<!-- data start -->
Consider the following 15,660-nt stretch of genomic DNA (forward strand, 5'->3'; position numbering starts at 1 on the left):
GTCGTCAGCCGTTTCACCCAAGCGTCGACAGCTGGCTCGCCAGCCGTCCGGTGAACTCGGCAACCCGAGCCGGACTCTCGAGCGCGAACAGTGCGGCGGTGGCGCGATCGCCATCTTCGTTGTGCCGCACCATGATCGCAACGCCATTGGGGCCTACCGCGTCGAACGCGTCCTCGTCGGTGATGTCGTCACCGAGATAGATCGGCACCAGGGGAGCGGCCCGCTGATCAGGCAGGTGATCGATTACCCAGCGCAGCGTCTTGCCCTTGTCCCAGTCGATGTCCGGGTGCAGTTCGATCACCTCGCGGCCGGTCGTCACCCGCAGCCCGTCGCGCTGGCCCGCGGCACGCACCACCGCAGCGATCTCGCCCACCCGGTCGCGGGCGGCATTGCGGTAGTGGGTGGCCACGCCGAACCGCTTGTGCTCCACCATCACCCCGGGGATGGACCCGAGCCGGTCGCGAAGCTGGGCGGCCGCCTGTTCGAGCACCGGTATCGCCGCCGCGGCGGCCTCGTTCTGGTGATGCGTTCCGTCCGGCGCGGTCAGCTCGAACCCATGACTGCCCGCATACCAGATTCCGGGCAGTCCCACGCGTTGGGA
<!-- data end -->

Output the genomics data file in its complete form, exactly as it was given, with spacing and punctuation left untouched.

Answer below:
Consider the following 15,660-nt stretch of genomic DNA (forward strand, 5'->3'; position numbering starts at 1 on the left):
GTCGTCAGCCGTTTCACCCAAGCGTCGACAGCTGGCTCGCCAGCCGTCCGGTGAACTCGGCAACCCGAGCCGGACTCTCGAGCGCGAACAGTGCGGCGGTGGCGCGATCGCCATCTTCGTTGTGCCGCACCATGATCGCAACGCCATTGGGGCCTACCGCGTCGAACGCGTCCTCGTCGGTGATGTCGTCACCGAGATAGATCGGCACCAGGGGAGCGGCCCGCTGATCAGGCAGGTGATCGATTACCCAGCGCAGCGTCTTGCCCTTGTCCCAGTCGATGTCCGGGTGCAGTTCGATCACCTCGCGGCCGGTCGTCACCCGCAGCCCGTCGCGCTGGCCCGCGGCACGCACCACCGCAGCGATCTCGCCCACCCGGTCGCGGGCGGCATTGCGGTAGTGGGTGGCCACGCCGAACCGCTTGTGCTCCACCATCACCCCGGGGATGGACCCGAGCCGGTCGCGAAGCTGGGCGGCCGCCTGTTCGAGCACCGGTATCGCCGCCGCGGCGGCCTCGTTCTGGTGATGCGTTCCGTCCGGCGCGGTCAGCTCGAACCCATGACTGCCCGCATACCAGATTCCGGGCAGTCCCACGCGTTGGGA